Lismore Cup victory provided silverware, memories
Group 2 Lismore Cup (520m)
Heats October 19. Final October 26
$40,000 to the winner
By David Brasch
THREE years ago Denise McArdle moved to Blackall in Central Western Queensland almost 1000km from Brisbane.
She went there to join her sister Rhonda and be close to their Mum Nell.
It had been a long journey for Denise, shifting first from the Gold Coast to near Albury back in her home state of Victoria and then on to Blackall.
In the meantime she lost her husband Maurie to prostate cancer. He was 79.
But, her move to Blackall was also to be able to bring home a black greyhound known best to racegoers as Duffy, winner of the 2011 Group 2 Lismore Gold Cup.
While Denise was shifting home, Duffy had taken pride of place with friends Brian and Joanne Smith at The Rock, near Wagga.
“He was a beautiful, beautiful animal,” Denise said.
“WAS” is the word. Duffy died from cancer a year ago but every single day since then Denise has golden memories of the Lismore Cup victory she and Maurie savoured like no other. It was their crowning glory in many, many decades of greyhound racing.
Maurie had trained greyhounds since he was 16.
“To win that Cup with Duffy was the most exciting thing that ever happened to us,” Denise said. The massive Cup trophy, presentation rug and pictorial evidence of the victory hold pride of place at Blackall.
Today, Denise can hark back to a Cup victory that almost wasn’t.
“Maurie and I were on our way to the track from our home at the Gold Coast,” she said. “Car trouble hit us and Maurie was almost going to ring the track and scratch him.
“I talked him into pulling into the McCalmans’ home near Murwillumbah. Maurie went to Lismore with them and the dog, I turned around and took the car back home and got the motorhome with the dog trailer on the back.”
Duffy ran second in the heat to Bogie Beltah, went back the next week and grabbed Daryl Schafer’s star bitch Aretha Trick on the line to win in a photo.
Ever the punter looking for a sure return on his money, Maurie could see Duffy making his run at Aretha Trick on the home turn. He turned to Daryl standing next to him and said “save $5000 with you”.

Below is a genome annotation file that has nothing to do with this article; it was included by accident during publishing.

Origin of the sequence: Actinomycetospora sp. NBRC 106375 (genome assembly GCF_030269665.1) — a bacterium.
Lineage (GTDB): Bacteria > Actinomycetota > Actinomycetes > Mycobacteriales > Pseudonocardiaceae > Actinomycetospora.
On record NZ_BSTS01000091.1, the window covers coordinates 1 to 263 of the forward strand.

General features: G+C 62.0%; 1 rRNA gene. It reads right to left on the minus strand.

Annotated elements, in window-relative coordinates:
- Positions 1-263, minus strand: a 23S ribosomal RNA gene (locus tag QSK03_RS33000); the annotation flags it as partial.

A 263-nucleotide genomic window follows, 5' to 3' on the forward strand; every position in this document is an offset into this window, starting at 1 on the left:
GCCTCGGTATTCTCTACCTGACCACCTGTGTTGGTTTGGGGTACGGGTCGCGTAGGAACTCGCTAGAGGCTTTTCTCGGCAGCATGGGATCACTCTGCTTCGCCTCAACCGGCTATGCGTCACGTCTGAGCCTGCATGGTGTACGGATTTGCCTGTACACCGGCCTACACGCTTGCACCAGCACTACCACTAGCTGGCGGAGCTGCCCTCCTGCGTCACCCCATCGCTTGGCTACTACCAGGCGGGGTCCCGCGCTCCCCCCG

Daryl, whose bitch was clear, said “no mate”.
It’s history that Duffy got up right on the line to win.
“We were just so excited to be in the final,” Denise said recently as she harked back to those heady days.
“I was in the catching pen and couldn’t tell if he’d won or not, but everyone there was saying he did. I was on my knees bawling.”
Maurie and Denise were taking no chances on final night.
“We took the motorhome with us to Lismore and when he won, we celebrated and eventually stayed overnight at the track,” she said.
It was their biggest victory in many decades of chasing feature races, eclipsing a win in the Darwin Cup and Cairns Cup with Wild Chaos.
Maurie never missed a Darwin Cup meeting and when he died Denise reckoned she would head there for the carnival and sponsor a race in his honour.
“But, then Covid hit and I couldn’t get there,” she said. “I made the trip this year but by that time it was too late to start looking at a memorial for Maurie three-and-a-half years after he died.”
Denise said she has lost con tact with greyhound racing these days except for that giant trophy, the rug and pictures of the Lismore Gold Cup victory she still treasures in her now Blackall home.
She remembered Duffy as being “so special”.
“He was no superstar but he was fair dinkum and did his best forever,” she said. “He was very special for Maurie and me. Maurie lived for greyhounds.
“That win in the Lismore Cup was the most exciting thing to happen to us.”